With all the clarity of dream
The sky so blue, the grass so green
The rank and file and the navy blue
The deep and strong, the straight and true

The blue line they got the given sign
The belts and boots march forward in time
The wood and leather the club and shield
Swept like a wave across the battlefield

Now with all the clarity of dream
The blood so red, the grass so green
The gleam of spur on chestnut flank
The cavalry did burst upon the ranks

Oh the iron will and iron hand
In England's green and pleasant land
No music for the shameful scene
That night they said it had even shocked the queen

Well alas we've seen it all before
Knights in armor, days of yore
The same old fears and the same old crimes
We haven't changed since ancient times

Lyrics submitted by Dasch

Iron Hand Lyrics as written by Mark Knopfler

Lyrics © Universal Music Publishing Group

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Iron Hand song meanings
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  • +1
    General CommentYes, this is about the miners strike. Apparently, Knopfler had turned the TV on one evening and caught a report about the clash between the police and the miners, and the report had said that the Queen had been shocked by the violence. He thought, 'I'm not surprised, it shocks me, too!' and the song was written from that. I love the typical Knopfler bit at the end - all the way through, it seems as if he's condemning Margaret Thatcher and the police action, and yet at the end he says, 'We haven't changed since ancient times' which puts the onus for everything squarely on all of us, and it's true! Deep down, almost everyone is capable of just about anything. Mark Knopfler's writing is exceptional, I don't think I've ever seen a song of his where he's put in a word or phrase just so that it rhymes, his lyrics are always so well thought out. I think he and Paul Simon are the most outstanding musicians/song writers of our time. And by the way, has anyone read a book called 'The Sound Of one Hand Clapping' by Fay Doxford? Because it seems to me that the lead character, a famous musician, has a lot in common with Mark Knopfler!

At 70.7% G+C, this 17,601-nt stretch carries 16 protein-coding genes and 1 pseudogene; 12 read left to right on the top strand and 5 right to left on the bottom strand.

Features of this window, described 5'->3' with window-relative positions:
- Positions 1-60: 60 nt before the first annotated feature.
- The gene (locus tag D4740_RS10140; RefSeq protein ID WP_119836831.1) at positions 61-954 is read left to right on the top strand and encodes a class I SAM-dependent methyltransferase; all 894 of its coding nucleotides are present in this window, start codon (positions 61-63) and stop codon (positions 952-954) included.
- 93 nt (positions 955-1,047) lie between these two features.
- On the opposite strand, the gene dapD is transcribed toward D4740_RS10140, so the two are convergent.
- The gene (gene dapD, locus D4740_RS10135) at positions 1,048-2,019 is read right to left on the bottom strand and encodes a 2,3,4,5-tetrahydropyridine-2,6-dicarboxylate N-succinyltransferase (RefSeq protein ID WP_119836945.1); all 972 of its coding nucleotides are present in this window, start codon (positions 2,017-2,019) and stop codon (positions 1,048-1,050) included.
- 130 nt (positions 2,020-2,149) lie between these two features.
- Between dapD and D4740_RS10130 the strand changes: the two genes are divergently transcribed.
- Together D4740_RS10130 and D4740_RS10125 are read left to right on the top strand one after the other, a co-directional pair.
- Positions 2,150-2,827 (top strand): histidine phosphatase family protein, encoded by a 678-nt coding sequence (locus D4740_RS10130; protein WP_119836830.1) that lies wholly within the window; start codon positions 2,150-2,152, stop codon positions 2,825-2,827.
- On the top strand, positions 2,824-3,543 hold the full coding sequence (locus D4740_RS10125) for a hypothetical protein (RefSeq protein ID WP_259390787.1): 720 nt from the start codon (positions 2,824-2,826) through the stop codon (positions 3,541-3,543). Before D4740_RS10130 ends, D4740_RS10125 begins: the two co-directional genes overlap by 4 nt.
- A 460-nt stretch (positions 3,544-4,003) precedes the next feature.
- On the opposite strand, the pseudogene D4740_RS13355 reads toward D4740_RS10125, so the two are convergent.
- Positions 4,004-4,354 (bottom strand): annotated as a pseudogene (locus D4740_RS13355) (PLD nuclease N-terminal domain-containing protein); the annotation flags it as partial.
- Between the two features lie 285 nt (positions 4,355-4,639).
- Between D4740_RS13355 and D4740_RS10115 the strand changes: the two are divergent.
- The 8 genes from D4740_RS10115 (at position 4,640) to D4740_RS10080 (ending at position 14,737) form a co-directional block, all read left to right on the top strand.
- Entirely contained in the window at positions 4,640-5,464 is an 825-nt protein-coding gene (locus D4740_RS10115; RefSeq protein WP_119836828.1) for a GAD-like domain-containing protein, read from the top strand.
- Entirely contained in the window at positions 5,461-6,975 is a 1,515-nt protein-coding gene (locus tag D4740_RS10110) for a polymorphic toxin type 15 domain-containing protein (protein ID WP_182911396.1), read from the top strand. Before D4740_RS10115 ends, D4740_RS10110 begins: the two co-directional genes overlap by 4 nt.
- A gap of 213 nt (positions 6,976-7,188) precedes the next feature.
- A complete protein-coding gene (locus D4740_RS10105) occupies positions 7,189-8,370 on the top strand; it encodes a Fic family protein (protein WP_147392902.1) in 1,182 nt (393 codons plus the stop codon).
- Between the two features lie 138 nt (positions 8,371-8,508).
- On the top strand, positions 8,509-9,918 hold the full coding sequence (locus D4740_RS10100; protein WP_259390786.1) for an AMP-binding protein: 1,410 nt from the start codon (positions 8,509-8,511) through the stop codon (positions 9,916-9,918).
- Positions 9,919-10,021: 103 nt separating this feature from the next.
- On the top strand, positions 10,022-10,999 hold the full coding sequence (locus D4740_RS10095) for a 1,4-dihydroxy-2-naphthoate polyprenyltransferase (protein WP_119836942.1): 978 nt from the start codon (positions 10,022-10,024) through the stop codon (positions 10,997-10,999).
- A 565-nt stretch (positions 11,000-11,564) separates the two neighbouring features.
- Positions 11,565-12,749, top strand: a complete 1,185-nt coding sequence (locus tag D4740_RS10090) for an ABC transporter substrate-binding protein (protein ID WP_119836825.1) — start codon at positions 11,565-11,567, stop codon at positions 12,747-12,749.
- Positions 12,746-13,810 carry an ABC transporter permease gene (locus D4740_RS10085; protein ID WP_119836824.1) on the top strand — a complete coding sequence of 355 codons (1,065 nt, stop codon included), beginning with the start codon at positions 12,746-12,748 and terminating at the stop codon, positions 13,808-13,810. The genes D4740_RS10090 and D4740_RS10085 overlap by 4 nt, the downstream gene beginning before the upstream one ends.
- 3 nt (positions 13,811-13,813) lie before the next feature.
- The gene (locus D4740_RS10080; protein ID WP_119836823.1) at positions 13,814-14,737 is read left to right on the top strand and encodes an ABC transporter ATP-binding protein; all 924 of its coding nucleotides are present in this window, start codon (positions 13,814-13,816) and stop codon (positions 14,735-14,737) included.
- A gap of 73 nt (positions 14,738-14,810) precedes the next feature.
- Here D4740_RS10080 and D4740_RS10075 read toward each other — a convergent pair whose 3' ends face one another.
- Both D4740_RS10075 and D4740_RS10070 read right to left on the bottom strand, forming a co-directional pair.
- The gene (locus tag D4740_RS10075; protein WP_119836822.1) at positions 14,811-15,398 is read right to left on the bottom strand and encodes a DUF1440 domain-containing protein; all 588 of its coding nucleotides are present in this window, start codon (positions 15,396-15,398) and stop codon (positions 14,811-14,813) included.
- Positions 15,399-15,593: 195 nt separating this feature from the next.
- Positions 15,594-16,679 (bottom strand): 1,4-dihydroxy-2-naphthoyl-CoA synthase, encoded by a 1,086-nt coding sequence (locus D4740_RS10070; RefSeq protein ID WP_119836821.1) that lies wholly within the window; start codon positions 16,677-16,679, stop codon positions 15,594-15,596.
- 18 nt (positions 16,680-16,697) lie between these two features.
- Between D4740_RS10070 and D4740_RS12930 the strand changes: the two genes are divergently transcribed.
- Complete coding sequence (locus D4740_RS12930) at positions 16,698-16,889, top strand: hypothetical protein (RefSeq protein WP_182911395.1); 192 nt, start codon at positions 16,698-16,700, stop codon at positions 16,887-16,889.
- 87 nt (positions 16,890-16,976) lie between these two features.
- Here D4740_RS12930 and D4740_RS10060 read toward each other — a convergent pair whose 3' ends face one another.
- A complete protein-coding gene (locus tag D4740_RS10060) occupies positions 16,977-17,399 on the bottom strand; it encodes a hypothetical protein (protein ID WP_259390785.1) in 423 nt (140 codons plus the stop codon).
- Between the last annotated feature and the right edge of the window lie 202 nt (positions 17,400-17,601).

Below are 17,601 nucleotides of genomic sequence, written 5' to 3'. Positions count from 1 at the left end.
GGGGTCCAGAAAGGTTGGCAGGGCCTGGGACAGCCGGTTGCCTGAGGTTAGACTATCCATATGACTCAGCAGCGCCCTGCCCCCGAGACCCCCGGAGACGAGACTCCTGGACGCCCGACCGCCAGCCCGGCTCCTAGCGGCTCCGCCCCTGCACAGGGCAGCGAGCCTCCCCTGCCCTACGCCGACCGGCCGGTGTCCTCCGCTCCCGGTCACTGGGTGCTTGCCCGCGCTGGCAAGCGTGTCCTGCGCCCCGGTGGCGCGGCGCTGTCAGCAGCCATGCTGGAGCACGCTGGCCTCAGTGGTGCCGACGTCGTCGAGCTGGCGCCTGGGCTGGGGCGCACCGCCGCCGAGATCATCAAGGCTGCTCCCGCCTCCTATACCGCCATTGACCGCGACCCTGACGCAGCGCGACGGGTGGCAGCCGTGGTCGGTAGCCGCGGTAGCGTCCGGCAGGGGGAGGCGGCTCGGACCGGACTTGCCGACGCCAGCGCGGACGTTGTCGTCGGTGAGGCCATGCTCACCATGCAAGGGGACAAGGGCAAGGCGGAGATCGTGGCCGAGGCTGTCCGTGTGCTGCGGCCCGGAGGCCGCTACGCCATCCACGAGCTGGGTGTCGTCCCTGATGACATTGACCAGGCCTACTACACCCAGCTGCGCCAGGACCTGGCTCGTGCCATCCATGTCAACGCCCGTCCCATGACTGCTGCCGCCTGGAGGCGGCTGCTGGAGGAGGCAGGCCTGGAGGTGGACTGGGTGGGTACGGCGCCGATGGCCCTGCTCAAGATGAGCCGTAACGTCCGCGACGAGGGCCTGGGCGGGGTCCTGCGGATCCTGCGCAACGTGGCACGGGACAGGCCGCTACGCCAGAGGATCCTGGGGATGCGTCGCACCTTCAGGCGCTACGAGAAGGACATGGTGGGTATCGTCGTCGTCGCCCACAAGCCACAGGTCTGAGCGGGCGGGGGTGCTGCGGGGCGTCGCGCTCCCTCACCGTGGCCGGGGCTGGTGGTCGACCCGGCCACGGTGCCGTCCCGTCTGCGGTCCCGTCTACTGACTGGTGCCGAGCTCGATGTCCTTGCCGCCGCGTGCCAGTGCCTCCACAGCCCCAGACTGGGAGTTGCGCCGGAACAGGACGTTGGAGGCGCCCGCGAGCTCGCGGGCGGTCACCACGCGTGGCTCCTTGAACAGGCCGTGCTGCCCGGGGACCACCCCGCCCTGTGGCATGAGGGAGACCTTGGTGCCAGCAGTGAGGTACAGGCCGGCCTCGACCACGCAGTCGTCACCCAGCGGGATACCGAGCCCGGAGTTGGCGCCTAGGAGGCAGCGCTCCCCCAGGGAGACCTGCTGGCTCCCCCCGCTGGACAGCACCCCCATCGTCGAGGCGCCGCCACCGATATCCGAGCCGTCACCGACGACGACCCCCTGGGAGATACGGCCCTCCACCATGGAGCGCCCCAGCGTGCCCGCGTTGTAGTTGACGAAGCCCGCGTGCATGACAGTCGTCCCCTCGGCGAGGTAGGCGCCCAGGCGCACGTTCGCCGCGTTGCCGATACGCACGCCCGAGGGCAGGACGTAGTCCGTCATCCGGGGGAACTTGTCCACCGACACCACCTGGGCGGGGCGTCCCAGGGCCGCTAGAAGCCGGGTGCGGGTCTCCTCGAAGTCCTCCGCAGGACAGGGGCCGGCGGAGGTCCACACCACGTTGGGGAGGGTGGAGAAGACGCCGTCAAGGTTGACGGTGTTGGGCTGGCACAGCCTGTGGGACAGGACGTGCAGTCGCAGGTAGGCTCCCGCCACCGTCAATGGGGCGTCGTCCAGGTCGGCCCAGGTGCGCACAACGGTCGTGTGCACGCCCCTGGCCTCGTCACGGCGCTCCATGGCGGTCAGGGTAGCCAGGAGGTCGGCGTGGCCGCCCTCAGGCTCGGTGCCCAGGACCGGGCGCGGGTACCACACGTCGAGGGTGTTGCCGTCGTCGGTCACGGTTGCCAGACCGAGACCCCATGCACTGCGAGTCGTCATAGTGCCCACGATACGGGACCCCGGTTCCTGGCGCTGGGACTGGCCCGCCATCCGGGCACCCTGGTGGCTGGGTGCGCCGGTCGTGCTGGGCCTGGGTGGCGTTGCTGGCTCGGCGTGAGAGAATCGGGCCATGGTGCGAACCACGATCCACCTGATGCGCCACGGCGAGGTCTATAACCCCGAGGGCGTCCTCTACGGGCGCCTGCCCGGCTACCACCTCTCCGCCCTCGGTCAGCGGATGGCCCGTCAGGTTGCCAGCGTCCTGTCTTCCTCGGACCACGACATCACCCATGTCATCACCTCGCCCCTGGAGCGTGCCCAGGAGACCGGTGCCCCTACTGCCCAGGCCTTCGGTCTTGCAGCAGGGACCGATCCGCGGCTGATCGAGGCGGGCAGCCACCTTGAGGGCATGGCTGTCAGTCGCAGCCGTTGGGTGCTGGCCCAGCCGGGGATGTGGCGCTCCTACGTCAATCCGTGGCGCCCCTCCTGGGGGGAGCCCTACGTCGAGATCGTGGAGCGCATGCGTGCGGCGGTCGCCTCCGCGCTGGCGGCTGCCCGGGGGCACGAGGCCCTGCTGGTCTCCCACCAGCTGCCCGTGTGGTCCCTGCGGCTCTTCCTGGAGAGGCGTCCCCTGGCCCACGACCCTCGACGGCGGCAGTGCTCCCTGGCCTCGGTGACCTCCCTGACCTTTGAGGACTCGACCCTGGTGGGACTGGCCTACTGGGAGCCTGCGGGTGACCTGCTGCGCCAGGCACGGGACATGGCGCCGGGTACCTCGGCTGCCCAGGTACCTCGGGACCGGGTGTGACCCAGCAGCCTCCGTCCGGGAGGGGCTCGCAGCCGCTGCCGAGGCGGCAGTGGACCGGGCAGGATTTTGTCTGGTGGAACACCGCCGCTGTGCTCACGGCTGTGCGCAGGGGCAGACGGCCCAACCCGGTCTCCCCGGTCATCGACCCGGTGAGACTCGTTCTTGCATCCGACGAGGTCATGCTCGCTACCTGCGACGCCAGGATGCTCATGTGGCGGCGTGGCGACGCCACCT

guttion January 02, 2009   Link
  • 0
    General CommentA simple but effective anti-war song. Like most of the OES album, it aims at a fairly mediocre target and hits it.
    ShineYouDiamondon August 30, 2006   Link
  • 0
    General CommentI think this song is about the fairly brutal put-downs of the miner's protest during the miner's strike in the UK in the 80s.
    arniethegovernoron January 19, 2008   Link
  • 0
    General CommentIt relates to the Battle of Orgreave during the UK miners' strike, with Mark Knopfler remarking on how the police charge on horseback into the crowd of striking miners had reminded him of the savagery of medieval times.
    The title is most likely a reference to Margaret Thatcher's nickname, the "Iron Lady"
    LadyWriteron November 05, 2015   Link

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